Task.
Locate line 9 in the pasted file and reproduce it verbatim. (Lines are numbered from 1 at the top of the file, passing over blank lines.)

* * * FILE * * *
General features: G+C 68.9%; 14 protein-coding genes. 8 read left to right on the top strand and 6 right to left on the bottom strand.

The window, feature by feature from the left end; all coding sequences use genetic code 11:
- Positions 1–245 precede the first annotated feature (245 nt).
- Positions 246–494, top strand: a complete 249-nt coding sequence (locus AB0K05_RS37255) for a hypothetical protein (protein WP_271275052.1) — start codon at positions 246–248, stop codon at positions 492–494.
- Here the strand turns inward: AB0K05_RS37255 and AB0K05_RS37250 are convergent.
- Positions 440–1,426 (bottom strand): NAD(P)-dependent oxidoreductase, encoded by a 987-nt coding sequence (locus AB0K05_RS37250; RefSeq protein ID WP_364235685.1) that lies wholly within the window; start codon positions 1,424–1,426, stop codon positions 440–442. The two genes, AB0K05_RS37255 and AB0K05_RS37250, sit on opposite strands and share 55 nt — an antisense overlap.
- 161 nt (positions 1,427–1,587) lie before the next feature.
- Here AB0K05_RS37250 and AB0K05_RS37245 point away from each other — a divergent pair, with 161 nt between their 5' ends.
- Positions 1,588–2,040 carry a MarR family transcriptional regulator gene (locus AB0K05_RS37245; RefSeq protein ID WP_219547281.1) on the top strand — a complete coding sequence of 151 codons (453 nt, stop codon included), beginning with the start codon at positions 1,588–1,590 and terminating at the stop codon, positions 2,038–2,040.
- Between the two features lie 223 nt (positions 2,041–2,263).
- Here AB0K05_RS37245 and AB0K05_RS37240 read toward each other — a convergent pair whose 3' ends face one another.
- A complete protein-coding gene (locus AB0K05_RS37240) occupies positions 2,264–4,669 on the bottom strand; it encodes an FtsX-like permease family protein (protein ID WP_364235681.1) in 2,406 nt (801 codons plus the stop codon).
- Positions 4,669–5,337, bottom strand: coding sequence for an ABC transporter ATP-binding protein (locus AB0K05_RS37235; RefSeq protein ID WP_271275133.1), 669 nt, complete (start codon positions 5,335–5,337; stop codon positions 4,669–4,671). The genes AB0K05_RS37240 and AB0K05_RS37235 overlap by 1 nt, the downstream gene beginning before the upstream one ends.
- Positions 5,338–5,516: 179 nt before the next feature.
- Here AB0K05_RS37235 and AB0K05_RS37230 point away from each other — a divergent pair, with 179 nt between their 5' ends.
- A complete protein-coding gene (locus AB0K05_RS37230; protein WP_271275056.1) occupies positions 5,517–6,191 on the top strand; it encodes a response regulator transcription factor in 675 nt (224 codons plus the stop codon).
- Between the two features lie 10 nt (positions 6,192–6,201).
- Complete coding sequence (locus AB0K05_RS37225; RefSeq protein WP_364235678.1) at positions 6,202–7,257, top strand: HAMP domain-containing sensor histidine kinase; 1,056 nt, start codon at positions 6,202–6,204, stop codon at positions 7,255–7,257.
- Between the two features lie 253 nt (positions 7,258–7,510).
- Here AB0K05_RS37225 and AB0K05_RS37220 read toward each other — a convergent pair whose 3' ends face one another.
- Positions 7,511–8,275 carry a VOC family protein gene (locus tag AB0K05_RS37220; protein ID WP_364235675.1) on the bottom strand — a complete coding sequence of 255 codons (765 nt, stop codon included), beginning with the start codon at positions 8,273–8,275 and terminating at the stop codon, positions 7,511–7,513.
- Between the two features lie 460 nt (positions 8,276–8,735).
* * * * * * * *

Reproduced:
- Positions 1,588–2,040 carry a MarR family transcriptional regulator gene (locus AB0K05_RS37245; RefSeq protein ID WP_219547281.1) on the top strand — a complete coding sequence of 151 codons (453 nt, stop codon included), beginning with the start codon at positions 1,588–1,590 and terminating at the stop codon, positions 2,038–2,040.